I haven’t seen that but I have seen entire office buildings worth of people rat arsed and red faced when they should all be heading home to their families. Is it the same in Hong Kong?
Its the opposite, theyre not into excess drinking here unless its done very privately. I see hong kongers buying booze at the supermarket. It took a while to get used to but social events are more about eating and getting a bit loud without drinking much
Prefer it that way?
yeah, its probably better in the long run, but I do miss the silliness of japan and their devotion to the artistry and tradition of doing things.. "bunka chigai ga omoshiroi" is what my japanese teacher used to say when my class used to try to take her on about things. btw is there any new japanese authors worth checking out at all? hakuki murakami still feels new to me lol.. i must update myself.
I have missed your writing style so much! You have a gift for describing daily life in different cultures without overdoing it on the details. Thank you for sharing!
Thanks for reading! I really hope to write people in other countries as human just like us, and not overemphasize the differences. Sometimes its hard to make things relatable so happy to hear this story worked.
I couldn't gelp wondering if you're reading Norwegian Wood or wanted to draw parallels between the book's central relationship and your story's. As soon as I got to that paragrah, I had an a-ha moment where the quality of that relationship: a bit tortured and one observing the other, rang true. I liked the arch of the story; how the MC and Mariko helped each other overcome their issues. I felt moved by the backstory of the gas attack and the visual rendering of the awful toilet scenes was moving.
This caught me from the opening sentence. Good insight into Japanese culture. I will make a note to read more from you. Thankyou
thanks for checking it out! i tried something different than my usual more satirical stories, happy to hear it worked.
This was a fun snapshot of what it would be like to work in a foreign country. I had the feeling our hero was equipped to do the work but couldn't really find his legs. The anxiety attacks would be some manifestation of that (even though he had some notion of it being a residual of a gas attack, something you don't hear every day.) So often we think we have it all under control, only to have our bodies correct us in one way or another. Mariko was interesting to get to know; I sensed an intriguing mix of mystery, both cultural and perso...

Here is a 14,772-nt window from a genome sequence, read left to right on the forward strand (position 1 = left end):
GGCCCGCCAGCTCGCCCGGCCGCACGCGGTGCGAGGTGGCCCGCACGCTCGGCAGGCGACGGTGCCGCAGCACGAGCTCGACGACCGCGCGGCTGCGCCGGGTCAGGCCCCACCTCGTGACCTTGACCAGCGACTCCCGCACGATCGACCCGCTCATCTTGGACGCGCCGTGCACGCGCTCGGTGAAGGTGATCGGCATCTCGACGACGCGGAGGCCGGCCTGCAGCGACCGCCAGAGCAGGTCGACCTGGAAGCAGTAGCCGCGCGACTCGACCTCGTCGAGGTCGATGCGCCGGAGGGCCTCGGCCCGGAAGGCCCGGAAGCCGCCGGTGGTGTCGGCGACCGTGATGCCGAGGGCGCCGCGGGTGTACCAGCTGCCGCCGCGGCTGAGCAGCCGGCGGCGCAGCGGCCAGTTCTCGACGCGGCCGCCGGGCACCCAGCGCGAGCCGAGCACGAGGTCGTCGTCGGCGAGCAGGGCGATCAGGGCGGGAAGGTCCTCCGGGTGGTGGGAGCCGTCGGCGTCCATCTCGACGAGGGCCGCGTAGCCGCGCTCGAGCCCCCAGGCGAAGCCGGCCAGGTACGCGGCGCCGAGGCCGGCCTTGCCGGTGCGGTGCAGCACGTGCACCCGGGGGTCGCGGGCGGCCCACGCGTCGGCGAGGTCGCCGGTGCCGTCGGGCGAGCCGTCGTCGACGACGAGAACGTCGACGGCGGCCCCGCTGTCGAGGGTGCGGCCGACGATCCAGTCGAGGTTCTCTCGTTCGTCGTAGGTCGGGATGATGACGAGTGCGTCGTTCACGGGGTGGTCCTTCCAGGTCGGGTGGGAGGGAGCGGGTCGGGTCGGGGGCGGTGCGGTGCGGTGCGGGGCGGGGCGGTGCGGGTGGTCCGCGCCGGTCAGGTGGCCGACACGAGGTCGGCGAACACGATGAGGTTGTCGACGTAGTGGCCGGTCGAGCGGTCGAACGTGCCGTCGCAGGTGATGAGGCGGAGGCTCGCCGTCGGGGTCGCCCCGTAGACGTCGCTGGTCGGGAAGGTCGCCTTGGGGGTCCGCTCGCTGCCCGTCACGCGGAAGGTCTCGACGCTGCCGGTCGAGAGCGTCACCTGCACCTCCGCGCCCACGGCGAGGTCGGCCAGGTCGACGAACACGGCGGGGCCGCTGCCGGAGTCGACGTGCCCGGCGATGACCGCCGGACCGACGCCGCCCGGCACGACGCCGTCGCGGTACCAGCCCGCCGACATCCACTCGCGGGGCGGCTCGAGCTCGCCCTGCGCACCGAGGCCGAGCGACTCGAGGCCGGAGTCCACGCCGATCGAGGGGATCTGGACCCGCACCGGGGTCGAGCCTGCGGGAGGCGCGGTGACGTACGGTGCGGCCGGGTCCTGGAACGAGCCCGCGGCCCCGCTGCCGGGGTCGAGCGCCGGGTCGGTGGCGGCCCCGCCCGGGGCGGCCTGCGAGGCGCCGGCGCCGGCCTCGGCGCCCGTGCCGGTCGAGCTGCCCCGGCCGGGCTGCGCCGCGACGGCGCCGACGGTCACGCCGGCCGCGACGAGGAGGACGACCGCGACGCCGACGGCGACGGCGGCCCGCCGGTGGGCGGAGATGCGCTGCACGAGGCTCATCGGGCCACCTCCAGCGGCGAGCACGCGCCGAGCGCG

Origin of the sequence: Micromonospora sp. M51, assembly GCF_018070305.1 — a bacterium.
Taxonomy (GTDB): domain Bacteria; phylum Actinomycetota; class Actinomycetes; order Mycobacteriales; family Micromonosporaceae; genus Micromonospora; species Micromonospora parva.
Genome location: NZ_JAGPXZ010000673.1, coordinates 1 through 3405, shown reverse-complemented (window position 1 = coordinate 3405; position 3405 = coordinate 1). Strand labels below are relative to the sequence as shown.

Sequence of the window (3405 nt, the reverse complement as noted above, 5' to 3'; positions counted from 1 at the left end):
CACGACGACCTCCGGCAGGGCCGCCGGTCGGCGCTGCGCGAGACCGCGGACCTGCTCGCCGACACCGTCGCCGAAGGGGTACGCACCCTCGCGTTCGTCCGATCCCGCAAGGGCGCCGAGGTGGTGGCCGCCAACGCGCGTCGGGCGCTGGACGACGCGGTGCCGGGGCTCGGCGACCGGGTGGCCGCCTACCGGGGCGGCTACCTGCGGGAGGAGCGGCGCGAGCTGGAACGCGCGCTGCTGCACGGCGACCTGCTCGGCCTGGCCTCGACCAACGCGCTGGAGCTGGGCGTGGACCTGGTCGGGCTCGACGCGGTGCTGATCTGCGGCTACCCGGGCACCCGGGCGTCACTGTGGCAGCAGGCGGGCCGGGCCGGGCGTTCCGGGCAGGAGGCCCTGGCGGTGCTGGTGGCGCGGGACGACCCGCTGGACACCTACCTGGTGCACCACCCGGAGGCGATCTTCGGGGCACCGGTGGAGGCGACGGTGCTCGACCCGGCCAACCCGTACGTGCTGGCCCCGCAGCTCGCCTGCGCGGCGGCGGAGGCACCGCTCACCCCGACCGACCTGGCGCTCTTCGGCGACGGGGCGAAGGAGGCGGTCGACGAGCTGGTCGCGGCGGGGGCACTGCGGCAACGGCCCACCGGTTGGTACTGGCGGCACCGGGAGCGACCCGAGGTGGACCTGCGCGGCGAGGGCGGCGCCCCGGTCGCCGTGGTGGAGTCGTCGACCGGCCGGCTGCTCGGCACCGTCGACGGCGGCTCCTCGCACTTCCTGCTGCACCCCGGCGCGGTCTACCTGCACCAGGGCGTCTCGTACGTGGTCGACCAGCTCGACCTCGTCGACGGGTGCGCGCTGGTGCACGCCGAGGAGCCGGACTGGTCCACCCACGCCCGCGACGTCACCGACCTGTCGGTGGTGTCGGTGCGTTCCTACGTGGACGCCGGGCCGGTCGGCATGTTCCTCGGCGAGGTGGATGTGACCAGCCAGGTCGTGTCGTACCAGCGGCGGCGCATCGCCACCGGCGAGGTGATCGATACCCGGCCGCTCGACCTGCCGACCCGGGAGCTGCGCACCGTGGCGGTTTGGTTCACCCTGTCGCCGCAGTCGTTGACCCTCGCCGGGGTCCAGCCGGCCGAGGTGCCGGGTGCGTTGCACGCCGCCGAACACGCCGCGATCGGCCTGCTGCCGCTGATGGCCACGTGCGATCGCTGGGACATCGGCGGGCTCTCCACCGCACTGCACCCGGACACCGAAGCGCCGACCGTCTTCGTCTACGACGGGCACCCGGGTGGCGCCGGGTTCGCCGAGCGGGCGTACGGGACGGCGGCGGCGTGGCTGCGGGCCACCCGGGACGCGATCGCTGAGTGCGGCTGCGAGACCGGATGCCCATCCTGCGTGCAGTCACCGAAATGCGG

Thanks for reading. I think I was just pushing myself too hard 24 hours a day, the panic attacks were scary, but went away thankfully. This story is 95% non-fiction with a touch of dramatization. Laying on the floor with the room spinning though was exactly what happened for a few weeks. Not going on a date? I think half because I was western and younger, and in reality we never really clicked in the office. Also, things are incredibly formal in Japan. There's a -right type of person- one would date, and they would very much stick to t...
Fascinating. I hope you'll share more of your experience. Adding a dash of drama is easily forgiven; like adding a gif to a text, it amplifies what you're attempting to get across. (Oh, and I know about panic attacks - they are beyond scary. My brother experienced a bout of them and told me he thought he was going to die each time he had one. I'm glad to hear you came out the other side; no fun.) So, send more Japan our way, please!
As someone who experiences anxiety attacks, I totally felt for you and the situation you were in while working in this corporate setting in Japan. I think recounting your thoughts during the panic episodes would've increased the drama in the story. I agree with the other commentators who mention that you provide a compelling glimpse into the ins and outs of daily life for a Westerner in Japan. Your creative non-fiction is good, but some of your fictional pieces are out-of- the-ballpark great. Please give us a book of short stories or ...
Also, since you mention wanting to publish your non-fiction in your Reedsy author bio, the "Grants and Awards" section of Poets and Writers magazine lists dozens of competitions for writers to send their work for publication and cash prizes. You may try sending some of your creative non-fiction pieces to the groups that sponsor those competitions.
Thanks mike, really appreciate your insightful feedback. Yeah, when I had the panic attacks, it was just a physical sensation without much thinking involved. It just felt like I was going to die within 5 seconds without any reason. They haven't come back but I worried for a long time about them as I'm naturally a bit jumpy. I def could have described the sensations a bit more. Turned back to writing epic silliness in satirical fiction this week. The noir arrogant narrator voice sometimes works when it finds the right theme. Thanks for the ...
Let me correct myself, Scott, your creative non-fiction can also be stellar, and you don't have to be an A-lister to write a critically-acclaimed memoir (most of the time those attributed to celebrities are ghostwritten anyway). So, my new suggestion is to go with your heart and write the book your spirit is asking you to write - whether it be fiction or non-fiction I'm sure it will be a success, if it reflects the quality of your work on Reedsy.
i love your writing style it makes you feel as if you were actually experiencing it
Thanks Al. Just wondering how you found my story? Google?